Abbott and women #2

There is no sign in today’s Newspoll (it will be on the Newspoll website later) of Tony Abbott’s forecast problems with women voters.

On a question asking whether Abbott would be a better leader, worse leader, or about the same as leader compared to Malcolm Turnbull women were less likely than men (26%-29%) to rate Abbott as better, but much more likely to rate him about the same (46%-36%). It was men (25%) rather than women (18%) who were much more likely to rate Abbott as worse than Turnbull. Overall, 72% of women and 65% of men rate Abbott as the same as or better than Turnbull. And this is the whole Newspoll sample, so includes left-wing women.

My main test of the women-don’t-like-Abbott theory is in the 2PP voting intention, which is essentially the same as last time with no gender breakdown. But for the theory to be correct, the swing by men towards the Coalition must have been big enough to counter-act any swing against by women.

It’s too early to say for sure, but it is looking more likely that the women-don’t-like-Abbott theory was a product of a massive over-sampling of women pundits know.

13 thoughts on “Abbott and women #2

  1. Robert – I really think this is a non-issue. 1) Federal parliament has no direct authority over whether or not abortion is legal. 2) Abbott as PM is very unlikely to try to force party discipline on abortion issues, and so there will be a conscience vote if he raises it (which he probably won’t). Last time this happened under a Liberal government the anti-abortion people lost by nearly 2-1.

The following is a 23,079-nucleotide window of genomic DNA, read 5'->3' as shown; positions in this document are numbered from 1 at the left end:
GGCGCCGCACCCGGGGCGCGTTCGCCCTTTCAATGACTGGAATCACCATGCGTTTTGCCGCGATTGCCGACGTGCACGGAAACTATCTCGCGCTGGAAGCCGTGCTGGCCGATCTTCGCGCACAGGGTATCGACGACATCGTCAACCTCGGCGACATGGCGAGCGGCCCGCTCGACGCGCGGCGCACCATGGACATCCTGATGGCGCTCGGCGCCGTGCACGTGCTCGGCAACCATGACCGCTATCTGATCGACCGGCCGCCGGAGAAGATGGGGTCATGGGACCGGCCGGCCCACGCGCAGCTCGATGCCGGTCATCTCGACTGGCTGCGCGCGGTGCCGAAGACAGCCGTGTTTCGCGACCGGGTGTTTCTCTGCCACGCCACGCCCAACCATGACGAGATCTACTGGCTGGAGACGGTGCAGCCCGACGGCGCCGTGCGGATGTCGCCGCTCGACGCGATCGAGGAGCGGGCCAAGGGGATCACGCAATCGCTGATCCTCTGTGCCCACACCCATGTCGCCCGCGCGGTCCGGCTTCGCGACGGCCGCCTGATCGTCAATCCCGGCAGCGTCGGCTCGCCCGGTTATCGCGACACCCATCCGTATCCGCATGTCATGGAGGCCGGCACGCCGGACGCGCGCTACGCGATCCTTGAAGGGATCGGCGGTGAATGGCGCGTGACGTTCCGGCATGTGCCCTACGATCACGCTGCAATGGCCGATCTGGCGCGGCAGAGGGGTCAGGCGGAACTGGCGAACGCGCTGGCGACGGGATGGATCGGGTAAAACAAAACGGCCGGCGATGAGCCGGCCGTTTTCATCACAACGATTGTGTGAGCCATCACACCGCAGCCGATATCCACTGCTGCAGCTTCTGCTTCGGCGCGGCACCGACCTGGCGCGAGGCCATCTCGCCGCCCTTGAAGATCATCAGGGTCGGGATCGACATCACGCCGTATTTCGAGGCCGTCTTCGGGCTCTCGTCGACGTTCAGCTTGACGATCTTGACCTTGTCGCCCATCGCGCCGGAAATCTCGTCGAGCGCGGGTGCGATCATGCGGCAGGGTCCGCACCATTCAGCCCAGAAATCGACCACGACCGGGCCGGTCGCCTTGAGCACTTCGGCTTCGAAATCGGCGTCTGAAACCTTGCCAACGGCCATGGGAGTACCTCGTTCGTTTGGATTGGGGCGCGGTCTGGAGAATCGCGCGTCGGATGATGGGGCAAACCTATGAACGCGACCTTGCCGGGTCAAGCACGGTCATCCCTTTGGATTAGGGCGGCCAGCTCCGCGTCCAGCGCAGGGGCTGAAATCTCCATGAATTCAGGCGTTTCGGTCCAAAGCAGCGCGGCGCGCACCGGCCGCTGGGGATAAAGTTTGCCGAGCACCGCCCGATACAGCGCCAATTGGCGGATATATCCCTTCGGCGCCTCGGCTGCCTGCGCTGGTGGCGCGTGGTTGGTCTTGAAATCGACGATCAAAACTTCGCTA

As I have have observed before, there is a neurotic aspect to feminism, an over-anxiety that they are going to be sent back to the 1950s.

    It’s people like me who should be worried about Abbott – his conservatism is of the Howard big-spending kind, not the legally-enforced family values kind.


  2. Thing is, any attempt at a smear campaign by Labor will legitimise Abbott doing the same thing, and I think most people will agree he’s better at it.

    I think he’s being over-rated based on the by-election results though. He’s in a honeymoon period, Clive Hamilton’s a weirdo from out of town, Kelly O’Dwyer isn’t backing Abbott’s approach on climate change, and interest rates are going up.

    As for women, if he’s actually a lifesaver I doubt he’ll have much problems with them as long as he can hold his tongue between now and election day.


  3. “As for women, if he’s actually a lifesaver I doubt he’ll have much problems with them as long as he can hold his tongue between now and election day.”
    Er…. right. That’s that political argument settled then.
    As for Abbott’s track record on abortion, well, that’s all in the future, really, isn’t it, for the reasons that Andrew outlined (and others)? You seem to be judging Abbott on a track record that may never eventuate, Robert.


  4. As an empirical point, politics is often not about the calm, rational consideration of issues; it’s about fear. I’m sure, from your point of view, the 2007 election was lost an a completely irrational scare campaign with no basis in reality. But look what happened. Or, for that matter, the 1993 election.